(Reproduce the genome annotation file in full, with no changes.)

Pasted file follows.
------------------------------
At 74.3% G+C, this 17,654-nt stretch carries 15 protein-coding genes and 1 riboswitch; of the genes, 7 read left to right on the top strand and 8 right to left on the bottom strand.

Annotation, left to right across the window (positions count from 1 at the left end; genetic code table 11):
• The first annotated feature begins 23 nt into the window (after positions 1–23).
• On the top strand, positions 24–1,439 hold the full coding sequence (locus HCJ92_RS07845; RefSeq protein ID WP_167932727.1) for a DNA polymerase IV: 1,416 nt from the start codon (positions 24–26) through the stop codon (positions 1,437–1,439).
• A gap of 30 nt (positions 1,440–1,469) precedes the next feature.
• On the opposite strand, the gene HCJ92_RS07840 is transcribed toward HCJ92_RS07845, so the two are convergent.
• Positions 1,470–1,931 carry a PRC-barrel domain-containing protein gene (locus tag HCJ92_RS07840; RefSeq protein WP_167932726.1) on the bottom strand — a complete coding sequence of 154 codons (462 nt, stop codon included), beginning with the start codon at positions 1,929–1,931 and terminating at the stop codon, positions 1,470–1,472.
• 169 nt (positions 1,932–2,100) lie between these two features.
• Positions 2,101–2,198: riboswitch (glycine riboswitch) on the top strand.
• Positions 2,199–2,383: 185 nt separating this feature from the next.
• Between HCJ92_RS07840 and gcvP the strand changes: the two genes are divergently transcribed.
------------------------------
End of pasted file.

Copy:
At 74.3% G+C, this 17,654-nt stretch carries 15 protein-coding genes and 1 riboswitch; of the genes, 7 read left to right on the top strand and 8 right to left on the bottom strand.

Annotation, left to right across the window (positions count from 1 at the left end; genetic code table 11):
• The first annotated feature begins 23 nt into the window (after positions 1–23).
• On the top strand, positions 24–1,439 hold the full coding sequence (locus HCJ92_RS07845; RefSeq protein ID WP_167932727.1) for a DNA polymerase IV: 1,416 nt from the start codon (positions 24–26) through the stop codon (positions 1,437–1,439).
• A gap of 30 nt (positions 1,440–1,469) precedes the next feature.
• On the opposite strand, the gene HCJ92_RS07840 is transcribed toward HCJ92_RS07845, so the two are convergent.
• Positions 1,470–1,931 carry a PRC-barrel domain-containing protein gene (locus tag HCJ92_RS07840; RefSeq protein WP_167932726.1) on the bottom strand — a complete coding sequence of 154 codons (462 nt, stop codon included), beginning with the start codon at positions 1,929–1,931 and terminating at the stop codon, positions 1,470–1,472.
• 169 nt (positions 1,932–2,100) lie between these two features.
• Positions 2,101–2,198: riboswitch (glycine riboswitch) on the top strand.
• Positions 2,199–2,383: 185 nt separating this feature from the next.
• Between HCJ92_RS07840 and gcvP the strand changes: the two genes are divergently transcribed.